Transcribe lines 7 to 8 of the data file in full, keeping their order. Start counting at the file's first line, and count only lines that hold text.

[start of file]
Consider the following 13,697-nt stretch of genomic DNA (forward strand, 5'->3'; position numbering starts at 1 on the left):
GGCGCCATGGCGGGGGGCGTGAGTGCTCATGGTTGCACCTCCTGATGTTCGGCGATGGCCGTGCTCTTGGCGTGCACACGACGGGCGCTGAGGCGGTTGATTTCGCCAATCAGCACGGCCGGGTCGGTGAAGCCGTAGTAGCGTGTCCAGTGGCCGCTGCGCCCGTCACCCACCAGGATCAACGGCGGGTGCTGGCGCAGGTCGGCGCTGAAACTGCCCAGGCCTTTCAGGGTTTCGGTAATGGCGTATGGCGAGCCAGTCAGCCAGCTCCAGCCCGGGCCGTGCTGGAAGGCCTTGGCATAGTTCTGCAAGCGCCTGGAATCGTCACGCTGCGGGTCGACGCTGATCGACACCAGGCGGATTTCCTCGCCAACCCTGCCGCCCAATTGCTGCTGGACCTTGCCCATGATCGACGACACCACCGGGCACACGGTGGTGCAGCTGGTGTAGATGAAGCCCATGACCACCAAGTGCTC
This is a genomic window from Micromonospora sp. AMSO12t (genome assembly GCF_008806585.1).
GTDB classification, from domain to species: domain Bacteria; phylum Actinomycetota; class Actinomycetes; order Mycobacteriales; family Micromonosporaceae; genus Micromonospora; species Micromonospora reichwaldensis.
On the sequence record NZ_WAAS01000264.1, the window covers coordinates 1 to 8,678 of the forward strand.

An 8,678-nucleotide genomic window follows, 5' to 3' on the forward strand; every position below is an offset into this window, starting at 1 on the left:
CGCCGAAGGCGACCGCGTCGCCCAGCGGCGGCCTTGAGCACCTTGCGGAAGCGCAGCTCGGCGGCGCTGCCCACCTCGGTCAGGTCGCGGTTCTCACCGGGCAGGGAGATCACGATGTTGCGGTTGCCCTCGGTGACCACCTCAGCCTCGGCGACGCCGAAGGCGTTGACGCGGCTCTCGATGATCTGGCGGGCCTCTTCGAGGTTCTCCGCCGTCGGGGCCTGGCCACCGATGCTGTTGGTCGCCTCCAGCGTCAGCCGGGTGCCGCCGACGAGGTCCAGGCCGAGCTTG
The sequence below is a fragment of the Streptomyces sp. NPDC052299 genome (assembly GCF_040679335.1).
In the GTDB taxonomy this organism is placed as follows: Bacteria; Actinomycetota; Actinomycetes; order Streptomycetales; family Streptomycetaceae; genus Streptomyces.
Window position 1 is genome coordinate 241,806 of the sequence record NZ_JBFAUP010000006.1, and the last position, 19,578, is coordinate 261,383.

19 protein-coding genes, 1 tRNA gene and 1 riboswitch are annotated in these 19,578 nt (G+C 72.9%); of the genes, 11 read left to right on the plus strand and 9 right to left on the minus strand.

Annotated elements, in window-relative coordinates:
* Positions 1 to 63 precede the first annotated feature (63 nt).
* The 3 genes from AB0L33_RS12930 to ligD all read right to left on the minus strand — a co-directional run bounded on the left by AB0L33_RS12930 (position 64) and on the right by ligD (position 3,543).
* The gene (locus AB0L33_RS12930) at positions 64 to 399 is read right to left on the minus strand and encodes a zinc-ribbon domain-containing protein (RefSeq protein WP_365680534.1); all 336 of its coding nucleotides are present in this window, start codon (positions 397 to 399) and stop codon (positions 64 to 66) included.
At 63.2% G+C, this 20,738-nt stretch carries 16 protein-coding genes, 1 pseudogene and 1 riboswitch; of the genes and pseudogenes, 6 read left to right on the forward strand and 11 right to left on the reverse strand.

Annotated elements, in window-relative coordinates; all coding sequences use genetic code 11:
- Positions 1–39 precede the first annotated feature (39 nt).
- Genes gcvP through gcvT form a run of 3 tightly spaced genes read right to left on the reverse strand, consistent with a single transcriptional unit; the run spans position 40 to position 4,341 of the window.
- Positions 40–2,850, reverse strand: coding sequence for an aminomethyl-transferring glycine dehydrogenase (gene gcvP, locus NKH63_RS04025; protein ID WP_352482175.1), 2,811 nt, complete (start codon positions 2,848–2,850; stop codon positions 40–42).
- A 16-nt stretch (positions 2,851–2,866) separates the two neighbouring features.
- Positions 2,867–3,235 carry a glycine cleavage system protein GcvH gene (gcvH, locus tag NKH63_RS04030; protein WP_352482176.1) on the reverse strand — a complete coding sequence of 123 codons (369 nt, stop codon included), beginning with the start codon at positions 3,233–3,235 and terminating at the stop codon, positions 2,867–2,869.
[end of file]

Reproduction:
CGCCGAAGGCGACCGCGTCGCCCAGCGGCGGCCTTGAGCACCTTGCGGAAGCGCAGCTCGGCGGCGCTGCCCACCTCGGTCAGGTCGCGGTTCTCACCGGGCAGGGAGATCACGATGTTGCGGTTGCCCTCGGTGACCACCTCAGCCTCGGCGACGCCGAAGGCGTTGACGCGGCTCTCGATGATCTGGCGGGCCTCTTCGAGGTTCTCCGCCGTCGGGGCCTGGCCACCGATGCTGTTGGTCGCCTCCAGCGTCAGCCGGGTGCCGCCGACGAGGTCCAGGCCGAGCTTG
The sequence below is a fragment of the Streptomyces sp. NPDC052299 genome (assembly GCF_040679335.1).